[00:08:28] And, and you know, the flip side of this was also I started hiring people who were experts in nonprofit communications. And that started to mean that. Those people didn't wanna do work in other areas. They wanted to do the work they were hired to do. So you know that that also became a catalyst.
[00:08:46] Corey Quinn: Can we unpack that two year period a little bit for the listeners? Because I think that. Some may either be going through this or be thinking about, okay, I think I want to specialize in a vertical, but I also don't want to, I don't wanna have to burn the [00:09:00] ships and, and, uh, you know, have to deal with the fallout of, of not being a generalist in the meantime.
[00:09:05] what did you do during those two years to build that momentum in, in nonprofit and really build a name for yourself?
[00:09:12] Sarah Durham: Well, I think, I think there were kind of two parallel paths that we pursued at the time and you know, it was a different time cuz this was, you know, this was probably around, uh, Around, you know, the year two thousands. So it was like, you know, different world, no social media, like very, you know, very different, very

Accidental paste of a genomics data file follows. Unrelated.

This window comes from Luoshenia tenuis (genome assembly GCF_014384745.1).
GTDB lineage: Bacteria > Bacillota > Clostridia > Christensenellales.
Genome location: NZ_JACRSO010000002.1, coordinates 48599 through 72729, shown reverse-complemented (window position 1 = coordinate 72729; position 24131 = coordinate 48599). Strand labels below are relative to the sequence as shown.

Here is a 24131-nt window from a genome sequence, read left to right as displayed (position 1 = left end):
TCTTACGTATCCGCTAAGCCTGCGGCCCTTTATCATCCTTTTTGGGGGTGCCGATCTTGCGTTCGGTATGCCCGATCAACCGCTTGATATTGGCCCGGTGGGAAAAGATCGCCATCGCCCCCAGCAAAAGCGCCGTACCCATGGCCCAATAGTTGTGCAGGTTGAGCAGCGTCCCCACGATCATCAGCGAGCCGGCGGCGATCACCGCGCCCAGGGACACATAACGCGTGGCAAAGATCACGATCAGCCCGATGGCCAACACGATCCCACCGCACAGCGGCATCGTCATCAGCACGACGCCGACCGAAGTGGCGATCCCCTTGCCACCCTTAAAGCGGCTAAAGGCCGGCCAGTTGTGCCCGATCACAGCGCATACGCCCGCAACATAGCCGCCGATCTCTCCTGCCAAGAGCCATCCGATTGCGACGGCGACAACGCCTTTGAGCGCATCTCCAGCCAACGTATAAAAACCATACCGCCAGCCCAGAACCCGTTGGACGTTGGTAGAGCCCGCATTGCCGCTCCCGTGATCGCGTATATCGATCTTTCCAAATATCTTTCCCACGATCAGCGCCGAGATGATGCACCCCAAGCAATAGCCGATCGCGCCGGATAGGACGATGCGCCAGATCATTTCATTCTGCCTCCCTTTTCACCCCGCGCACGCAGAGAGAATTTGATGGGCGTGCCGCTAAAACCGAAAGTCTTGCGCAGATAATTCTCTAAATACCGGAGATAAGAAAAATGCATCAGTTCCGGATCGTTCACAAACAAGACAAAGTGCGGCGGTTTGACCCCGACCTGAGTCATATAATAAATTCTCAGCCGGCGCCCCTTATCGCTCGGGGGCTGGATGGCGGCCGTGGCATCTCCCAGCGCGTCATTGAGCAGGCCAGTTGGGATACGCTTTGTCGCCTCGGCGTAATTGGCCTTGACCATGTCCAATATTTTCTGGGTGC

[00:09:32] uh, business climate.
[00:09:33] But, um, but one of the paths that we went down was making, making the business. Uh, interesting and appealing to nonprofits externally and making sure that our nonprofit clients knew we were trying to do more of that work. So trying to, you know, use client a as a case study or as a refer to get. Into, you know, new nonprofit, uh, [00:10:00] organizations and kind of build our name, build our reputation, make sure people knew that that was what we were really trying to do.